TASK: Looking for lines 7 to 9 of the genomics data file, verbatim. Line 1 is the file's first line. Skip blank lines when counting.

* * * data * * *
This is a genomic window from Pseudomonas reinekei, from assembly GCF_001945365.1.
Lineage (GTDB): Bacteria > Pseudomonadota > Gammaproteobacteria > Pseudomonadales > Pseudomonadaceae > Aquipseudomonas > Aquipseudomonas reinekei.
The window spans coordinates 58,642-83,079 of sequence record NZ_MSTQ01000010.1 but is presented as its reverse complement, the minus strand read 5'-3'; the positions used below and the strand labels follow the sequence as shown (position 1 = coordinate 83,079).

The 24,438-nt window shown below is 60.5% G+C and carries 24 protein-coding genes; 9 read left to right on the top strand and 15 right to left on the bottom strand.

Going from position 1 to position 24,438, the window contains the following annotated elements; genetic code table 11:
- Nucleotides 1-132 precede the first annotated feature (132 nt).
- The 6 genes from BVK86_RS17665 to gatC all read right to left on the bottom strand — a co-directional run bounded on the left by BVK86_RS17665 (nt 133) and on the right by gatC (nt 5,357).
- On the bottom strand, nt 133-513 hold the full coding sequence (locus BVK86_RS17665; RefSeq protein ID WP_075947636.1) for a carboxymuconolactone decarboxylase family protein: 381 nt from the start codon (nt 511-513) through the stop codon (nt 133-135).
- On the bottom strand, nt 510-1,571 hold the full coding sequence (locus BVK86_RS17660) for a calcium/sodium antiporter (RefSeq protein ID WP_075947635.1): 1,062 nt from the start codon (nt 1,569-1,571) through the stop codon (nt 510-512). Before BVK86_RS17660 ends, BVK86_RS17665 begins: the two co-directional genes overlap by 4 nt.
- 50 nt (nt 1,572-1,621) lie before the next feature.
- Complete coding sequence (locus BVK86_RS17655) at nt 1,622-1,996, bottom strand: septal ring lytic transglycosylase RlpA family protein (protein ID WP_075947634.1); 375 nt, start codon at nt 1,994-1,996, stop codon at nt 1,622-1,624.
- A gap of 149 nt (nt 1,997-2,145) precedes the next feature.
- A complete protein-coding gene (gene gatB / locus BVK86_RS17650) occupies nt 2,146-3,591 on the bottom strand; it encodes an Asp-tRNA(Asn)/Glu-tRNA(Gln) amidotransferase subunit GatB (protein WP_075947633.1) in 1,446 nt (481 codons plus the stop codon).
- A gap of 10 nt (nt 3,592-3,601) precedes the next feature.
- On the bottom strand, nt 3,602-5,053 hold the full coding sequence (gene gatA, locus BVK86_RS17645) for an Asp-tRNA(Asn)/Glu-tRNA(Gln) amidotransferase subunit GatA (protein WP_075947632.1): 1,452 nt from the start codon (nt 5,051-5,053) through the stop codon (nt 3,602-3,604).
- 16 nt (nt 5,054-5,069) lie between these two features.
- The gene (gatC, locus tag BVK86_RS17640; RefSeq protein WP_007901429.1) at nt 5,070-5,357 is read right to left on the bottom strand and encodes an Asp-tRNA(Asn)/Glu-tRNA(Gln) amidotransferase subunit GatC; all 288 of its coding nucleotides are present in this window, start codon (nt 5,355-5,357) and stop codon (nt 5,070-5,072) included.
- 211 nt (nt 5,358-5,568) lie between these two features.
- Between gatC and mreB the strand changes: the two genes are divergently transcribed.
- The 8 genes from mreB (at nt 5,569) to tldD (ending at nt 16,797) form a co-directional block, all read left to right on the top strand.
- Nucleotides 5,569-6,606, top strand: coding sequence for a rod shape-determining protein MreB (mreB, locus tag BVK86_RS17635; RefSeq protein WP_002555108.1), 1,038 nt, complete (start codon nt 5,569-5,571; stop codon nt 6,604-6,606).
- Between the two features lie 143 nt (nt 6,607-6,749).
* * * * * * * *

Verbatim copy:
- The 6 genes from BVK86_RS17665 to gatC all read right to left on the bottom strand — a co-directional run bounded on the left by BVK86_RS17665 (nt 133) and on the right by gatC (nt 5,357).
- On the bottom strand, nt 133-513 hold the full coding sequence (locus BVK86_RS17665; RefSeq protein ID WP_075947636.1) for a carboxymuconolactone decarboxylase family protein: 381 nt from the start codon (nt 511-513) through the stop codon (nt 133-135).
- On the bottom strand, nt 510-1,571 hold the full coding sequence (locus BVK86_RS17660) for a calcium/sodium antiporter (RefSeq protein ID WP_075947635.1): 1,062 nt from the start codon (nt 1,569-1,571) through the stop codon (nt 510-512). Before BVK86_RS17660 ends, BVK86_RS17665 begins: the two co-directional genes overlap by 4 nt.